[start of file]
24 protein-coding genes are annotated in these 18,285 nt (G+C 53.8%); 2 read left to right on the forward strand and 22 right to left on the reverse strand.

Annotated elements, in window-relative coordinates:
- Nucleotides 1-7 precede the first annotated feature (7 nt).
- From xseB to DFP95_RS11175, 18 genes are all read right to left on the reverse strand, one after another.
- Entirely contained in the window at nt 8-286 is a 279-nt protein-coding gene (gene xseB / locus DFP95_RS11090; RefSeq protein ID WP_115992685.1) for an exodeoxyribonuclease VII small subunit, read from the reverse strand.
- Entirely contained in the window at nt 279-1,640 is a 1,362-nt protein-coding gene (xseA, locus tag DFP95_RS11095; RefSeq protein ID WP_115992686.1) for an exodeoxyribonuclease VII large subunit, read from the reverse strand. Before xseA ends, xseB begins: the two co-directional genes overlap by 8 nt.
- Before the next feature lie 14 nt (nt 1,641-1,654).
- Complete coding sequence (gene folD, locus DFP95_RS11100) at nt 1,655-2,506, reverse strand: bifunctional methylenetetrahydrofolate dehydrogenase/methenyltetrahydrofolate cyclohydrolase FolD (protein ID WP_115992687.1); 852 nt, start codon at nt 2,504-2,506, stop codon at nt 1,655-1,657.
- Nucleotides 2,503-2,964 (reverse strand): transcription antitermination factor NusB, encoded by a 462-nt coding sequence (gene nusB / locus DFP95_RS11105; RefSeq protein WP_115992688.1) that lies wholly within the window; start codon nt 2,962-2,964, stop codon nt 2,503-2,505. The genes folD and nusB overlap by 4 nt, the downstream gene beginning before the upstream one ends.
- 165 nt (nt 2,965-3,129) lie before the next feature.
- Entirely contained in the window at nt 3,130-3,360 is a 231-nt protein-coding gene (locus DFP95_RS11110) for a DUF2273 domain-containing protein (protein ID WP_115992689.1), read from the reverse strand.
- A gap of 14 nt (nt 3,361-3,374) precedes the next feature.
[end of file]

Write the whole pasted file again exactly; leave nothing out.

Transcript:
24 protein-coding genes are annotated in these 18,285 nt (G+C 53.8%); 2 read left to right on the forward strand and 22 right to left on the reverse strand.

Annotated elements, in window-relative coordinates:
- Nucleotides 1-7 precede the first annotated feature (7 nt).
- From xseB to DFP95_RS11175, 18 genes are all read right to left on the reverse strand, one after another.
- Entirely contained in the window at nt 8-286 is a 279-nt protein-coding gene (gene xseB / locus DFP95_RS11090; RefSeq protein ID WP_115992685.1) for an exodeoxyribonuclease VII small subunit, read from the reverse strand.
- Entirely contained in the window at nt 279-1,640 is a 1,362-nt protein-coding gene (xseA, locus tag DFP95_RS11095; RefSeq protein ID WP_115992686.1) for an exodeoxyribonuclease VII large subunit, read from the reverse strand. Before xseA ends, xseB begins: the two co-directional genes overlap by 8 nt.
- Before the next feature lie 14 nt (nt 1,641-1,654).
- Complete coding sequence (gene folD, locus DFP95_RS11100) at nt 1,655-2,506, reverse strand: bifunctional methylenetetrahydrofolate dehydrogenase/methenyltetrahydrofolate cyclohydrolase FolD (protein ID WP_115992687.1); 852 nt, start codon at nt 2,504-2,506, stop codon at nt 1,655-1,657.
- Nucleotides 2,503-2,964 (reverse strand): transcription antitermination factor NusB, encoded by a 462-nt coding sequence (gene nusB / locus DFP95_RS11105; RefSeq protein WP_115992688.1) that lies wholly within the window; start codon nt 2,962-2,964, stop codon nt 2,503-2,505. The genes folD and nusB overlap by 4 nt, the downstream gene beginning before the upstream one ends.
- 165 nt (nt 2,965-3,129) lie before the next feature.
- Entirely contained in the window at nt 3,130-3,360 is a 231-nt protein-coding gene (locus DFP95_RS11110) for a DUF2273 domain-containing protein (protein ID WP_115992689.1), read from the reverse strand.
- A gap of 14 nt (nt 3,361-3,374) precedes the next feature.